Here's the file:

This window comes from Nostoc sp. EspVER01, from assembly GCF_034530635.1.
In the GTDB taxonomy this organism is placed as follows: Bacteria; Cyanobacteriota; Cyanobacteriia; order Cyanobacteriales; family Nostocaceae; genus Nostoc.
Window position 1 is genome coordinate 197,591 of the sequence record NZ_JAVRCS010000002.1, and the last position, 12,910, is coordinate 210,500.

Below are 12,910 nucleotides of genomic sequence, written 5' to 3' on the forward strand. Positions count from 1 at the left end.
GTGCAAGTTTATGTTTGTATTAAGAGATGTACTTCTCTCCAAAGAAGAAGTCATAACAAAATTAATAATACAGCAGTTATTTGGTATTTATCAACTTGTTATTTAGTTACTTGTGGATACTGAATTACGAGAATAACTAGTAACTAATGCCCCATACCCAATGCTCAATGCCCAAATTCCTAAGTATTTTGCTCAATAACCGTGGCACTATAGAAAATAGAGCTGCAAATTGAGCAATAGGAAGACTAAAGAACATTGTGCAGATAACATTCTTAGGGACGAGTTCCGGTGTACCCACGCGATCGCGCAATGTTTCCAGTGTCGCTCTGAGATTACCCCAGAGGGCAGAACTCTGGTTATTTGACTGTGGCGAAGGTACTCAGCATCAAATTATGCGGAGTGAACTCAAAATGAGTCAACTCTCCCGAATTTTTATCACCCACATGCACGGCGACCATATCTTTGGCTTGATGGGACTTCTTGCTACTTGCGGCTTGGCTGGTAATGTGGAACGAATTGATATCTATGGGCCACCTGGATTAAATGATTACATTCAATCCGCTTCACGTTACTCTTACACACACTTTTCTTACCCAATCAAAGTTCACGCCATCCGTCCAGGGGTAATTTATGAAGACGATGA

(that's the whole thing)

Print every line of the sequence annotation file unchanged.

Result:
This window comes from Nostoc sp. EspVER01, from assembly GCF_034530635.1.
In the GTDB taxonomy this organism is placed as follows: Bacteria; Cyanobacteriota; Cyanobacteriia; order Cyanobacteriales; family Nostocaceae; genus Nostoc.
Window position 1 is genome coordinate 197,591 of the sequence record NZ_JAVRCS010000002.1, and the last position, 12,910, is coordinate 210,500.

Below are 12,910 nucleotides of genomic sequence, written 5' to 3' on the forward strand. Positions count from 1 at the left end.
GTGCAAGTTTATGTTTGTATTAAGAGATGTACTTCTCTCCAAAGAAGAAGTCATAACAAAATTAATAATACAGCAGTTATTTGGTATTTATCAACTTGTTATTTAGTTACTTGTGGATACTGAATTACGAGAATAACTAGTAACTAATGCCCCATACCCAATGCTCAATGCCCAAATTCCTAAGTATTTTGCTCAATAACCGTGGCACTATAGAAAATAGAGCTGCAAATTGAGCAATAGGAAGACTAAAGAACATTGTGCAGATAACATTCTTAGGGACGAGTTCCGGTGTACCCACGCGATCGCGCAATGTTTCCAGTGTCGCTCTGAGATTACCCCAGAGGGCAGAACTCTGGTTATTTGACTGTGGCGAAGGTACTCAGCATCAAATTATGCGGAGTGAACTCAAAATGAGTCAACTCTCCCGAATTTTTATCACCCACATGCACGGCGACCATATCTTTGGCTTGATGGGACTTCTTGCTACTTGCGGCTTGGCTGGTAATGTGGAACGAATTGATATCTATGGGCCACCTGGATTAAATGATTACATTCAATCCGCTTCACGTTACTCTTACACACACTTTTCTTACCCAATCAAAGTTCACGCCATCCGTCCAGGGGTAATTTATGAAGACGATGA